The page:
Install WordPress on Ubuntu 17.04 | 17.10 with Nginx, MariaDB, PHP and Let’s Encrypt SSL

WordPress is the most powerful and popular content management systems (CMS) in use today. If you’re going to be running a dynamic website or blog and want to manage it easily, you may want to use WordPress.

In today’s environments, WordPress is frequently being installed with SSL/TLS encryption so that all traffic to and from the website is protected over HTTPS. Also, websites that use HTTPS may rank better with Google and other search engine providers.

This brief tutorial is going to show students and new users how to install WordPress on Ubuntu 17.04 | 17.10 with Nginx, MariaDB, PHP and Let’s Encrypt support. When you’re done, your website will automatically be configured to use HTTPS for all traffic.

To get started with installing WordPress with Let’s Encrypt support, follow the steps below:

Step 1: Install Nginx

WordPress requires a webserver to function and the second most popular webserver in used today is Nginx. So, go and install Nginx on Ubuntu by running the commands below:

sudo apt install nginx

Next, run the commands below to stop, start and enable Nginx service to always start up with the server boots.

sudo systemctl stop nginx.service
sudo systemctl start nginx.service
sudo systemctl enable nginx.service

Step 2: Install MariaDB

WordPress also requires a database server to function.. and MariaDB database server is a great place to start. To install it run the commands below.

sudo apt-get install mariadb-server mariadb-client

After installing, the commands below can be used to stop, start and enable MariaDB service to always start up when the server boots.

sudo systemctl stop mariadb.service
sudo systemctl start mariadb.service
sudo systemctl enable mariadb.service

After that, run the commands below to secure MariaDB server.

sudo mysql_secure_installation

When prompted, answer the questions below by following the guide.

  • Enter current password for root (enter for none): Just press the Enter
  • Set root password? [Y/n]: Y
  • New password: Enter password
  • Re-enter new password: Repeat password
  • Remove anonymous users? [Y/n]: Y
  • Disallow root login remotely? [Y/n]: Y
  • Remove test database and access to it? [Y/n]:  Y
  • Reload privilege tables now? [Y/n]:  Y

Restart MariaDB server

sudo systemctl restart mariadb.service

Step 3: Install PHP-FPM and Related Modules

WordPress also requires PHP to function. To install PHP-FPM and related modules run the commands below

sudo apt install php-fpm php-common php-mbstring php-xmlrpc php-soap php-gd php-xml php-intl php-mysql php-cli php-mcrypt php-ldap php-zip php-curl

After install PHP, run the commands below to open Nginx PHP default file.

sudo nano /etc/php/7.1/fpm/php.ini      # Ubuntu 17.10
sudo nano /etc/php/7.0/fpm/php.ini      # Ubuntu 17.04

Then change the following lines below in the file and save. You may increase the value to suite your environment.

max_execution_time = 180
max_input_time = 60
memory_limit = 256M
upload_max_filesize = 64M
cgi.fix_pathinfo = 0

Step 4: Create WordPress Database

Now that you’ve install all the packages that are required, continue below to start configuring the servers. First run the commands below to create WordPress database.

Run the commands below to logon to the database server. When prompted for a password, type the root password you created above.

sudo mysql -u root -p

Then create a database called wordpress

CREATE DATABASE wordpress;

Create a database user called wordpressuser with new password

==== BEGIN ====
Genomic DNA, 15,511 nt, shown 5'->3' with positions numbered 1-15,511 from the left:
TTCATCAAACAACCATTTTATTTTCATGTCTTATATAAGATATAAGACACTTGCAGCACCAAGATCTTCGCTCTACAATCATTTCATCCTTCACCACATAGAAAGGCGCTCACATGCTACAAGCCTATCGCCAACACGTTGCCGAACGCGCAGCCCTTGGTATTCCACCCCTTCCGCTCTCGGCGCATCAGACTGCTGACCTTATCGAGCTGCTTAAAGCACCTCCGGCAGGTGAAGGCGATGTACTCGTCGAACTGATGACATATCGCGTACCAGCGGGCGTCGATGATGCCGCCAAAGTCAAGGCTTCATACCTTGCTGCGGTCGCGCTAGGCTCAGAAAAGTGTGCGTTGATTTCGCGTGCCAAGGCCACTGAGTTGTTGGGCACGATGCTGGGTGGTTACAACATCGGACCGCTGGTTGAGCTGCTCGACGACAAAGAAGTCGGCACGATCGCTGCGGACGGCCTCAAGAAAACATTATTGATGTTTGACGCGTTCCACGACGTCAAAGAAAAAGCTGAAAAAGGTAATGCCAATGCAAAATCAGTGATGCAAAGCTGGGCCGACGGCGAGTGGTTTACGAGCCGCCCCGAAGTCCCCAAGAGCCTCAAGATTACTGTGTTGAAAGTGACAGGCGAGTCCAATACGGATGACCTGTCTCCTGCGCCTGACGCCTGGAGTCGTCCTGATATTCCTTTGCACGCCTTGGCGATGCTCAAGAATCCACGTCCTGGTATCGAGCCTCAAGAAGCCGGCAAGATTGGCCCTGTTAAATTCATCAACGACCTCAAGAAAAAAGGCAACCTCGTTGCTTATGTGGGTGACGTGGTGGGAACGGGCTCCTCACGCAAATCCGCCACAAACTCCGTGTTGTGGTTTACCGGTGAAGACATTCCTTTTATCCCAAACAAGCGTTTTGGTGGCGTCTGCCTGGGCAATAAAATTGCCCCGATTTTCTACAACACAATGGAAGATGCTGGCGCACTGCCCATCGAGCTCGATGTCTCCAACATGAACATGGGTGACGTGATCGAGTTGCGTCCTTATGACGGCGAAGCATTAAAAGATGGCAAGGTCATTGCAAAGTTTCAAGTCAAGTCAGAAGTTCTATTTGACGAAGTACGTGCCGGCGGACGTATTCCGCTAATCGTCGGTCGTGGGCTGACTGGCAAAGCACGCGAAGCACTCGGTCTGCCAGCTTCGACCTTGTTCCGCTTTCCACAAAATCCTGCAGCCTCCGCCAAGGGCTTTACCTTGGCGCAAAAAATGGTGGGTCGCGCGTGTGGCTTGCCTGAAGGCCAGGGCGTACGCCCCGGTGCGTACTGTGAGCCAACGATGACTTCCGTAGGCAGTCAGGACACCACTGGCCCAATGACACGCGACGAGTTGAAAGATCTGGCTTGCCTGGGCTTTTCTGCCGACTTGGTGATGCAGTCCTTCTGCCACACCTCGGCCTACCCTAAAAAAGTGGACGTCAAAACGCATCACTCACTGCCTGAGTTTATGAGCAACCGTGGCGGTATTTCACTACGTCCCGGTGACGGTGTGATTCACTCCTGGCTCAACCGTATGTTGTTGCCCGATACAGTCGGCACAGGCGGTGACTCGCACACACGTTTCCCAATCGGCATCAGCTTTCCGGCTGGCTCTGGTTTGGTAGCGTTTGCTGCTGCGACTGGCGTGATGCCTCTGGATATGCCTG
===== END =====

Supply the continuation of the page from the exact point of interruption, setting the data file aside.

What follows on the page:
CREATE USER 'wordpressuser'@'localhost' IDENTIFIED BY 'new_password_here';

Then grant the user full access to the database.

GRANT ALL ON wordpress.* TO 'wordpressuser'@'localhost' IDENTIFIED BY 'user_password_here' WITH GRANT OPTION;

Finally, save your changes and exit.

FLUSH PRIVILEGES;
EXIT;

Step 5: Download WordPress Latest Release

Next, visit WordPress site and download the latest….

After downloading, run the commands below to extract the downloaded file and move it into a new WordPress root directory.

cd /tmp && wget https://wordpress.org/latest.tar.gz
tar -zxvf latest.tar.gz
sudo mv wordpress /var/www/html/wordpress

Then run the commands below to set the correct permissions for WordPress to function.

sudo chown -R www-data:www-data /var/www/html/wordpress/
sudo chmod -R 755 /var/www/html/wordpress/

Step 6: Configure Nginx

Finally, configure Nginx site configuration file for WordPress. This file will control how users access WordPress content. Run the commands below to create a new configuration file called wordpress

sudo nano /etc/nginx/sites-available/wordpress

Then copy and paste the content below into the file and save it. Replace the highlighted line with your own domain name and directory root location.

server {
    listen 80;
    listen [::]:80;
    root /var/www/html/wordpress;
    index  index.php index.html index.htm;
    server_name  example.com www.example.com;

    location / {
    try_files $uri $uri/ /index.php?$args;        
    }

    location ~ \.php$ {
    fastcgi_split_path_info  ^(.+\.php)(/.+)$;
    fastcgi_index            index.php;
    fastcgi_pass             unix:/var/run/php/php7.1-fpm.sock; #Ubuntu 17.10
  # fastcgi_pass             unix:/var/run/php/php7.0-fpm.sock; #Ubuntu 17.04
    include                  fastcgi_params;
    fastcgi_param   PATH_INFO       $fastcgi_path_info;
    fastcgi_param   SCRIPT_FILENAME $document_root$fastcgi_script_name;
    }

}

Save the file and exit.

Step 7: Enable the WordPress Site

After configuring the VirtualHost above, enable it by running the commands below

sudo ln -s /etc/nginx/sites-available/wordpress /etc/nginx/sites-enabled/

Step 8 : Restart Nginx

To load all the settings above, restart Apache2 by running the commands below.

sudo systemctl restart nginx.service

STEP 9: CONFIGURE WORDPRESS

Now that Nginx is configured, run the commands below to create WordPress wp-config.php file.

sudo mv /var/www/html/wordpress/wp-config-sample.php /var/www/html/wordpress/wp-config.php

Then run the commands below to open WordPress configuration file.

sudo nano /var/www/html/wordpress/wp-config.php

Enter the highlighted text below that you created for your database and save.

// ** MySQL settings - You can get this info from your web host ** //